Photo by Whitehorse Star
City council voted Monday to make an $11-million contribution to the 2027 Canada Winter Games, after two hours of discussion.
They talked about the benefits the Games would bring to Whitehorse, and legacy infrastructure that would be left behind, just like how the Canada Games Centre was a product of hosting the 2007 Canada Winter Games.
But it was clear the $11-million contribution does not include the cost of the in-kind contributions the city will be required to make, such as providing free transit and ice rentals.
In a letter to council, Community Services Minister Richard Mostyn has said an appropriate contribution by the city would be $17 million.
Yukon government representatives appeared before council Monday to outline some of the capital requirements, including the need for a fourth sheet of ice, and the Takhini Arena site is the best site for a fourth sheet.
Providing a new sheet of ice could involve substantial renovations of the Takhini Arena or the removal of the 36-year-old arena with the construction of a new arena.
The Star has learned the thinking today is that the Takhini Arena would be demolished and replaced with a new facility at a cost of $111 million.
There would also need to be a new athletes’ village built at a cost of $65 million.
Mayor Laura Cabott pointed out how the 2007 Games left behind valued infrastructure, saying it would be the same for the 2027 Games.
“You have to spend money to make money,” she said.
It was recognized that time is short, and there is no wiggle room to put off a decision.
It’s estimated it would take two years to build a new arena, and that it would have to be available one year before the Games so the city could host a mandatory test event.
Construction of a new arena is estimated to take two years, suggesting that requires construction to begin as early as next year to be ready for the test event.
Included in the plans for a new arena is the construction of a high-end outdoor rink facility at the Takhini Arena site to fill in the two-year gap left behind by the arena’s demolition.
Coun. Dan Boyd pointed out the Games committee requires a minimum of four ice sheets available in the host city.
The Yukon government, he said, has asked the federal government for a $150-million contribution to host the Games, which would include the cost of two new ice sheets.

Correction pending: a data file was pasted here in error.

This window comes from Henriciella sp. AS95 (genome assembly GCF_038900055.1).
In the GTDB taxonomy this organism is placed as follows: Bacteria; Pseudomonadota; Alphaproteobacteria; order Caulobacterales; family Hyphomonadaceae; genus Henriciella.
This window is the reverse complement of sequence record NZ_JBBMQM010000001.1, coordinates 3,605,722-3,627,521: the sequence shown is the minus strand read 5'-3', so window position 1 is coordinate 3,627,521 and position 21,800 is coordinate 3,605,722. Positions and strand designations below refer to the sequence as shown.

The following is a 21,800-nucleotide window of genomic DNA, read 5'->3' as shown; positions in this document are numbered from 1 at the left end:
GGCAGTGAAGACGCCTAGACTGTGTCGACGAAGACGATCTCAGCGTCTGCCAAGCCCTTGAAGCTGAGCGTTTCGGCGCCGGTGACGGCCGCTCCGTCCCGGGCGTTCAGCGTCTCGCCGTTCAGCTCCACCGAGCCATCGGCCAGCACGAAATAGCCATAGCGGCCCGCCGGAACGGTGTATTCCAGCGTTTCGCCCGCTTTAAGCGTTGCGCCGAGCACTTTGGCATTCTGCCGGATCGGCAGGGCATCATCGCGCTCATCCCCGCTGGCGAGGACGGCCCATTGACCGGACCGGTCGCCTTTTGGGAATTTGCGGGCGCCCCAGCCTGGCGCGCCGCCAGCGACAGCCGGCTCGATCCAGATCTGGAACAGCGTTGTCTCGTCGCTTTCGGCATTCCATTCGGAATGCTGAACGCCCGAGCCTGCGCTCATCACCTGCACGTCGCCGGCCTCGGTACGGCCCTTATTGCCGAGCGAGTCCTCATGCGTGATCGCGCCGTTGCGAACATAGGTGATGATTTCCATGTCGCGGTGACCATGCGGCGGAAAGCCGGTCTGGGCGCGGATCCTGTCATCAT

Damion Burns, the assistant deputy minister of Community Development, told council the Games are being offered to the Yukon because it’s the territory’s turn in the rotation and Whitehorse is the only community with the infrastructure to host them.
A new arena, he said, would include a running track and 800 retractable seats.
Coun. Ted Laking expressed concern that the city could be called up to increase its contribution if the capital construction cost escalated beyond the $11 million.
Boyd noted, however, the Yukon government has agreed to underwrite any escalation in cost, which provides a huge pillow of comfort for the city.
The memorandum of understanding the city will now sign with the Yukon government to co-host the Games will note the city’s contribution will be $11 million, he noted.
Coun. Kirk Cameron said the benefits that hosting the Games would bring before, during and after the event would be huge.
There is a chance, he said, for the city to embrace a project and the Games that could stimulate $80 million to $100 million in economic activity for the city.
“It’s a huge opportunity for our city as an economic generator,” he said.
Cameron said it’s more than just an economic generator, in that it would leave behind another Games legacy asset.
Having grown up in Whitehorse, Cameron said he remembers when the Jim Light Arena on Fourth Avenue opened in the 1960s.
He noted how the kids in town used to go there to buy their pop and chips, and watch hockey.
“The social impact is much beyond the numbers,” he said. “We have another opportunity that will contribute more infrastructure for our growing city.”
The city, said Cameron, would be left with a facility that could host national events.
“We have a significant opportunity here,” he said.
Boyd noted how council and city staff have worked hard at building a financial surplus of $55 million, putting the city in a strong financial position to make the $11-million contribution as well as host the Games.
Burns said they do need to establish what the federal government contribution would look like.
“We hope to have that in the coming weeks,” he said.
City manager Jeff O’Farrell said this bid to host the Games is fundamentally different from the 2007 bid. In 2007, it was a joint bid by the Yukon government and the city, but this time around it’s only the city.
The Yukon government would be responsible for any costs beyond which the city agrees to in the memorandum of understanding, he said.
The mayor noted that after the Games, the $65 million worth of housing would immediately be turned into affordable housing. The city could not afford this – the same thing for the arena, she said.
Cabott said Mostyn’s letter asked council to let him know if it’s comfortable with a $17-million contribution.
Council’s decision to contribute $11 million has answered the question, she said.
See commentary in Opinion section.
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